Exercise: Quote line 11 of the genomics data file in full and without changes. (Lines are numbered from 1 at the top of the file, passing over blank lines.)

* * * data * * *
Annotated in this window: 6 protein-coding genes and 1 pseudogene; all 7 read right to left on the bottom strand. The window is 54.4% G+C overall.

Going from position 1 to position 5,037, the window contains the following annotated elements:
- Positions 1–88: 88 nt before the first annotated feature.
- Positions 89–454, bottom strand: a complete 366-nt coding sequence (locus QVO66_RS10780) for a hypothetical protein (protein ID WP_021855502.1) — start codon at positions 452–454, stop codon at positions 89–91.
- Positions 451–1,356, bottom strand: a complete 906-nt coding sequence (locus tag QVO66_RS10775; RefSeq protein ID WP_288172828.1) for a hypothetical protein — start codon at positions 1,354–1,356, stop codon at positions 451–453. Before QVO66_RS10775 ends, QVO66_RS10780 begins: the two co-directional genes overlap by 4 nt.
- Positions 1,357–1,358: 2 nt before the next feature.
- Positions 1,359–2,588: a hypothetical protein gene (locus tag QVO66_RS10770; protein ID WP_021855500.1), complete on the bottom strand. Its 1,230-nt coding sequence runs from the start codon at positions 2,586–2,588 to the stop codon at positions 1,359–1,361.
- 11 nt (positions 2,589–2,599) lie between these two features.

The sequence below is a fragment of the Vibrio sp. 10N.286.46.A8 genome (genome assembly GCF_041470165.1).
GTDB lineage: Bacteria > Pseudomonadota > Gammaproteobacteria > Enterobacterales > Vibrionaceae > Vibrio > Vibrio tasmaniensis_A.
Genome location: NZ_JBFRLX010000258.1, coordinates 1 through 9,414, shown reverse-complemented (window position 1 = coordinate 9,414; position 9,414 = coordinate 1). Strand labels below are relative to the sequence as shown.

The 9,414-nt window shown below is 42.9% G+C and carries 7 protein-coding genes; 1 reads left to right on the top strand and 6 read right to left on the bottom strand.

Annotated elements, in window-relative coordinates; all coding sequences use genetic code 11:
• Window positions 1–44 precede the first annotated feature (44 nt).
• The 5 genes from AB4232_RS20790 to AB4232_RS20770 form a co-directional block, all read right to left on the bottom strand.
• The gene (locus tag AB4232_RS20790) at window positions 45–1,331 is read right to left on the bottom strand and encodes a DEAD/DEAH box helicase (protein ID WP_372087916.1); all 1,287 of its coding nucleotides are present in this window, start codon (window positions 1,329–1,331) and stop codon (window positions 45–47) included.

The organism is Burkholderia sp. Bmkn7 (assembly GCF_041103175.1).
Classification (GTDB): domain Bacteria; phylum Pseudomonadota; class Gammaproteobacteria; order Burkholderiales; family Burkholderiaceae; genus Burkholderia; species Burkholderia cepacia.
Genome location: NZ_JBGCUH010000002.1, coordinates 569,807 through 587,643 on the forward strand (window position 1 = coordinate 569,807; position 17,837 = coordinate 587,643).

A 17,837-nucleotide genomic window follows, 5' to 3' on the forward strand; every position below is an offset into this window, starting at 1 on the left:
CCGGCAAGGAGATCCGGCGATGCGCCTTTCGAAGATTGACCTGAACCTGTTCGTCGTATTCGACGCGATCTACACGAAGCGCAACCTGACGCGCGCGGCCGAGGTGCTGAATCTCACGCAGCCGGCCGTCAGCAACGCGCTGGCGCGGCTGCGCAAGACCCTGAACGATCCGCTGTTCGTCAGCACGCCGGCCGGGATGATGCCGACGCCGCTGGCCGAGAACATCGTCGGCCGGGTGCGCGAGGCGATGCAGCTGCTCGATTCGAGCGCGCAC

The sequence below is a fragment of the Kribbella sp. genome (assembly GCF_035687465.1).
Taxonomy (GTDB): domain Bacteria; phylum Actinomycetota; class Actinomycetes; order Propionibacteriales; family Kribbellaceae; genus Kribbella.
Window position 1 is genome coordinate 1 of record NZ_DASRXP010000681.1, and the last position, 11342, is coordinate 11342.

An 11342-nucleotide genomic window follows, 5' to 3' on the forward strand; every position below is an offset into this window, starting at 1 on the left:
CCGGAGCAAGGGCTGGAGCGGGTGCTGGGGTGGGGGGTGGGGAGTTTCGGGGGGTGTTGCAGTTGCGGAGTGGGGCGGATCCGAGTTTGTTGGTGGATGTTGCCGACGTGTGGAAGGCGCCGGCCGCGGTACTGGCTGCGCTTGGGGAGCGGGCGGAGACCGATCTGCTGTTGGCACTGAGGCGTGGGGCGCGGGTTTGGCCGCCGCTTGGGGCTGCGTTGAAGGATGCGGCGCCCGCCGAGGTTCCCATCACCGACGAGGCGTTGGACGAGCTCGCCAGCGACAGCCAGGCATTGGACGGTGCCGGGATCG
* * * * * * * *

Genome location: NZ_JBFRLX010000258.1, coordinates 1 through 9,414, shown reverse-complemented (window position 1 = coordinate 9,414; position 9,414 = coordinate 1). Strand labels below are relative to the sequence as shown.